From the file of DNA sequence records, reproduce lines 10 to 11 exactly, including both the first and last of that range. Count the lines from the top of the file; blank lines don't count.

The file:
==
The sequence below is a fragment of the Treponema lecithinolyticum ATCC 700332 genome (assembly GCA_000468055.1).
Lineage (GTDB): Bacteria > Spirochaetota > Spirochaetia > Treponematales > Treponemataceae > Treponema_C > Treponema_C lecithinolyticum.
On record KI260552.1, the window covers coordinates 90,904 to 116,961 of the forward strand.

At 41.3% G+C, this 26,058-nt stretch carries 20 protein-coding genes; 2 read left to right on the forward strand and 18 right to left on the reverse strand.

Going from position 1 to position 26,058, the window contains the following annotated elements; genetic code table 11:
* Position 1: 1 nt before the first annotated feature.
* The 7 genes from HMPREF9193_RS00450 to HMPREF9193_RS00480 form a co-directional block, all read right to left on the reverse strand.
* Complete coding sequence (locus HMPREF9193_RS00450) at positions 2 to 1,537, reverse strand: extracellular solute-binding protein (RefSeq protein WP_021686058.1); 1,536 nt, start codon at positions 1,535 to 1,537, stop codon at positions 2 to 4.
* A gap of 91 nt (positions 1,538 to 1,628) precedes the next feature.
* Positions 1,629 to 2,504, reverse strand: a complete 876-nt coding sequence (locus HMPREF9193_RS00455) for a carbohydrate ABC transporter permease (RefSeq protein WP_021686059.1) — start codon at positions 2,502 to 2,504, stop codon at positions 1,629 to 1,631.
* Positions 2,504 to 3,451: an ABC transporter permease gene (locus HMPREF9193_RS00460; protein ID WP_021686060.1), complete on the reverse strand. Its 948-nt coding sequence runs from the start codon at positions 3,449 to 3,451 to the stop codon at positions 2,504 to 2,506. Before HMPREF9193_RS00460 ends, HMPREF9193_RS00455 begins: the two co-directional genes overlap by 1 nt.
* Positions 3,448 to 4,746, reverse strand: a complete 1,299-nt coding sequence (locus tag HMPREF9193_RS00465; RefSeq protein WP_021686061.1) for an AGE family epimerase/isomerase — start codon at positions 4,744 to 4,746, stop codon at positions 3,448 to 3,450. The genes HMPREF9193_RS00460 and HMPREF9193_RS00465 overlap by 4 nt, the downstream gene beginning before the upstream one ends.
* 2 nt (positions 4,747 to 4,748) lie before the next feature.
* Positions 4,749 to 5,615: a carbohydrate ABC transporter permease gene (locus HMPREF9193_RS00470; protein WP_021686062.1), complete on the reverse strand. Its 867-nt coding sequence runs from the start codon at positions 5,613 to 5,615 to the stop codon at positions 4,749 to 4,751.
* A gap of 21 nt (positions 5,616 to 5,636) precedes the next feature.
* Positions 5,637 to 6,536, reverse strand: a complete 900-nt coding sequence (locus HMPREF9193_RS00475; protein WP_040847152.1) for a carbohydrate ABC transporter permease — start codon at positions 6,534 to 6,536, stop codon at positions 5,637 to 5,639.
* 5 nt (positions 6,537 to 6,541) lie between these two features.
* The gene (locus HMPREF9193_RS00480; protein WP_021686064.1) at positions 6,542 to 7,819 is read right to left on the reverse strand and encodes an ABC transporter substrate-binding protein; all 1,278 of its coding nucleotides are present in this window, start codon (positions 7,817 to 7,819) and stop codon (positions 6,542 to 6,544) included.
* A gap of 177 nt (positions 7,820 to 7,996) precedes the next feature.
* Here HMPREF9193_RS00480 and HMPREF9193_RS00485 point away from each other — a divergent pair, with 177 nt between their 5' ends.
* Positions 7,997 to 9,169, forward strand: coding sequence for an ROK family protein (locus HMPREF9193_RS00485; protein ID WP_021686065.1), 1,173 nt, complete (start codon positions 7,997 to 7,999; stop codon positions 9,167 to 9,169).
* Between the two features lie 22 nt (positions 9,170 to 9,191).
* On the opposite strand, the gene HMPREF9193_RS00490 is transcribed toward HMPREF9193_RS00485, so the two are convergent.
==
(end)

* Positions 1,629 to 2,504, reverse strand: a complete 876-nt coding sequence (locus HMPREF9193_RS00455) for a carbohydrate ABC transporter permease (RefSeq protein WP_021686059.1) — start codon at positions 2,502 to 2,504, stop codon at positions 1,629 to 1,631.
* Positions 2,504 to 3,451: an ABC transporter permease gene (locus HMPREF9193_RS00460; protein ID WP_021686060.1), complete on the reverse strand. Its 948-nt coding sequence runs from the start codon at positions 3,449 to 3,451 to the stop codon at positions 2,504 to 2,506. Before HMPREF9193_RS00460 ends, HMPREF9193_RS00455 begins: the two co-directional genes overlap by 1 nt.